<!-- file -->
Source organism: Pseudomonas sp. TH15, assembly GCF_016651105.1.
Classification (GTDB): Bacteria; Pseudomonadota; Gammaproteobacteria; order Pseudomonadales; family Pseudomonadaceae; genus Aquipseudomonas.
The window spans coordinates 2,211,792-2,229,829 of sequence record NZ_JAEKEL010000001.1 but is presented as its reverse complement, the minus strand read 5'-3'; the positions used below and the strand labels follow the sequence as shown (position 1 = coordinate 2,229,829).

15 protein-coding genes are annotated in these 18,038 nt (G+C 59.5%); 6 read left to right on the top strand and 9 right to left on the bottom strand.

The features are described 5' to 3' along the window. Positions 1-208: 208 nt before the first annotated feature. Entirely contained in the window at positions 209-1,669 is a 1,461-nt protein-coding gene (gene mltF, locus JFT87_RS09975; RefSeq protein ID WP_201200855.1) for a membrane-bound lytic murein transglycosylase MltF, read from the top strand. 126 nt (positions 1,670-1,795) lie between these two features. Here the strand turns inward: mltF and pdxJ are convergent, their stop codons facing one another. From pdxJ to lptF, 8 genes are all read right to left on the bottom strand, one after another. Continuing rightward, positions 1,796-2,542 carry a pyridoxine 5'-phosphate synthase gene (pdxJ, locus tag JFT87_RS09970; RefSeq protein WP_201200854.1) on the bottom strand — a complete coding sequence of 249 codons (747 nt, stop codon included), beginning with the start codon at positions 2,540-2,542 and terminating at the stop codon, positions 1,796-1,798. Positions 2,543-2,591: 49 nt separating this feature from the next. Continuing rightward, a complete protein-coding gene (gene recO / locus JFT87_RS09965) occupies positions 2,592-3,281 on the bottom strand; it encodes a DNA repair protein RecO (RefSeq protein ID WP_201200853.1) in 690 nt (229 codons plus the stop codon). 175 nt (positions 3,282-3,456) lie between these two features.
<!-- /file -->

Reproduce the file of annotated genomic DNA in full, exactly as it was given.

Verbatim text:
Source organism: Pseudomonas sp. TH15, assembly GCF_016651105.1.
Classification (GTDB): Bacteria; Pseudomonadota; Gammaproteobacteria; order Pseudomonadales; family Pseudomonadaceae; genus Aquipseudomonas.
The window spans coordinates 2,211,792-2,229,829 of sequence record NZ_JAEKEL010000001.1 but is presented as its reverse complement, the minus strand read 5'-3'; the positions used below and the strand labels follow the sequence as shown (position 1 = coordinate 2,229,829).

15 protein-coding genes are annotated in these 18,038 nt (G+C 59.5%); 6 read left to right on the top strand and 9 right to left on the bottom strand.

The features are described 5' to 3' along the window. Positions 1-208: 208 nt before the first annotated feature. Entirely contained in the window at positions 209-1,669 is a 1,461-nt protein-coding gene (gene mltF, locus JFT87_RS09975; RefSeq protein ID WP_201200855.1) for a membrane-bound lytic murein transglycosylase MltF, read from the top strand. 126 nt (positions 1,670-1,795) lie between these two features. Here the strand turns inward: mltF and pdxJ are convergent, their stop codons facing one another. From pdxJ to lptF, 8 genes are all read right to left on the bottom strand, one after another. Continuing rightward, positions 1,796-2,542 carry a pyridoxine 5'-phosphate synthase gene (pdxJ, locus tag JFT87_RS09970; RefSeq protein WP_201200854.1) on the bottom strand — a complete coding sequence of 249 codons (747 nt, stop codon included), beginning with the start codon at positions 2,540-2,542 and terminating at the stop codon, positions 1,796-1,798. Positions 2,543-2,591: 49 nt separating this feature from the next. Continuing rightward, a complete protein-coding gene (gene recO / locus JFT87_RS09965) occupies positions 2,592-3,281 on the bottom strand; it encodes a DNA repair protein RecO (RefSeq protein ID WP_201200853.1) in 690 nt (229 codons plus the stop codon). 175 nt (positions 3,282-3,456) lie between these two features.